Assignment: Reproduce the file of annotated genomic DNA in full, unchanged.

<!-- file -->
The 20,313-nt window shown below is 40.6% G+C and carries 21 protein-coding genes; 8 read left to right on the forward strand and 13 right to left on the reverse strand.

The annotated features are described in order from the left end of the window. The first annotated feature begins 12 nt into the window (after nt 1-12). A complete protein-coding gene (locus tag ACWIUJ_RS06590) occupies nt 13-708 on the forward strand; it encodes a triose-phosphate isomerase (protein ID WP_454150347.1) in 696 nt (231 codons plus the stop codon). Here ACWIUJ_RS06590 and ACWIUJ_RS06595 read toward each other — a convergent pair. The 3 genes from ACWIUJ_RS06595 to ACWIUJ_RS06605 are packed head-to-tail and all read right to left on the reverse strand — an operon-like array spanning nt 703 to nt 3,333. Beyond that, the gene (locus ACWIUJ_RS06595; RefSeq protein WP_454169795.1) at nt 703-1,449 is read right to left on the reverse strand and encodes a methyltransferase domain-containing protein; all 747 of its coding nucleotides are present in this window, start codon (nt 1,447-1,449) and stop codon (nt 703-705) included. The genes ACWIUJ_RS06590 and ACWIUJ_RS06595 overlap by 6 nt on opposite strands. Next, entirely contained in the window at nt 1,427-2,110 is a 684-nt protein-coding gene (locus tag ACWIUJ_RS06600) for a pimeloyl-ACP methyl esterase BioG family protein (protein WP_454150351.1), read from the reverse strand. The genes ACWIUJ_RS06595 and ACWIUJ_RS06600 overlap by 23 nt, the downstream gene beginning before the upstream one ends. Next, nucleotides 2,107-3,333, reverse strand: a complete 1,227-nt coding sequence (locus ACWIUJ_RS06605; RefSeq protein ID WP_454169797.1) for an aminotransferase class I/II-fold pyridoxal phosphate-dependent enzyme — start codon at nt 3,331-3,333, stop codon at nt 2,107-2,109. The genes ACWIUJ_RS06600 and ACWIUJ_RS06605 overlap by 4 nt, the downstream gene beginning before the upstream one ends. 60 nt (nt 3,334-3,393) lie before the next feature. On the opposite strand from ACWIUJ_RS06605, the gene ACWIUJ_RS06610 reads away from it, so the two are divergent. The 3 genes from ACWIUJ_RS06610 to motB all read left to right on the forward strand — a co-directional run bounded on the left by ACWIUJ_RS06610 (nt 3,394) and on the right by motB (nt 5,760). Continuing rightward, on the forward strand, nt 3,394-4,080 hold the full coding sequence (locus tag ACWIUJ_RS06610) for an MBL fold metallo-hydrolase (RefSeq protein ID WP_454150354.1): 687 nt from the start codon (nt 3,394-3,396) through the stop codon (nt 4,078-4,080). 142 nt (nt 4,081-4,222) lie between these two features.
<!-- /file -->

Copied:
The 20,313-nt window shown below is 40.6% G+C and carries 21 protein-coding genes; 8 read left to right on the forward strand and 13 right to left on the reverse strand.

The annotated features are described in order from the left end of the window. The first annotated feature begins 12 nt into the window (after nt 1-12). A complete protein-coding gene (locus tag ACWIUJ_RS06590) occupies nt 13-708 on the forward strand; it encodes a triose-phosphate isomerase (protein ID WP_454150347.1) in 696 nt (231 codons plus the stop codon). Here ACWIUJ_RS06590 and ACWIUJ_RS06595 read toward each other — a convergent pair. The 3 genes from ACWIUJ_RS06595 to ACWIUJ_RS06605 are packed head-to-tail and all read right to left on the reverse strand — an operon-like array spanning nt 703 to nt 3,333. Beyond that, the gene (locus ACWIUJ_RS06595; RefSeq protein WP_454169795.1) at nt 703-1,449 is read right to left on the reverse strand and encodes a methyltransferase domain-containing protein; all 747 of its coding nucleotides are present in this window, start codon (nt 1,447-1,449) and stop codon (nt 703-705) included. The genes ACWIUJ_RS06590 and ACWIUJ_RS06595 overlap by 6 nt on opposite strands. Next, entirely contained in the window at nt 1,427-2,110 is a 684-nt protein-coding gene (locus tag ACWIUJ_RS06600) for a pimeloyl-ACP methyl esterase BioG family protein (protein WP_454150351.1), read from the reverse strand. The genes ACWIUJ_RS06595 and ACWIUJ_RS06600 overlap by 23 nt, the downstream gene beginning before the upstream one ends. Next, nucleotides 2,107-3,333, reverse strand: a complete 1,227-nt coding sequence (locus ACWIUJ_RS06605; RefSeq protein ID WP_454169797.1) for an aminotransferase class I/II-fold pyridoxal phosphate-dependent enzyme — start codon at nt 3,331-3,333, stop codon at nt 2,107-2,109. The genes ACWIUJ_RS06600 and ACWIUJ_RS06605 overlap by 4 nt, the downstream gene beginning before the upstream one ends. 60 nt (nt 3,334-3,393) lie before the next feature. On the opposite strand from ACWIUJ_RS06605, the gene ACWIUJ_RS06610 reads away from it, so the two are divergent. The 3 genes from ACWIUJ_RS06610 to motB all read left to right on the forward strand — a co-directional run bounded on the left by ACWIUJ_RS06610 (nt 3,394) and on the right by motB (nt 5,760). Continuing rightward, on the forward strand, nt 3,394-4,080 hold the full coding sequence (locus tag ACWIUJ_RS06610) for an MBL fold metallo-hydrolase (RefSeq protein ID WP_454150354.1): 687 nt from the start codon (nt 3,394-3,396) through the stop codon (nt 4,078-4,080). 142 nt (nt 4,081-4,222) lie between these two features.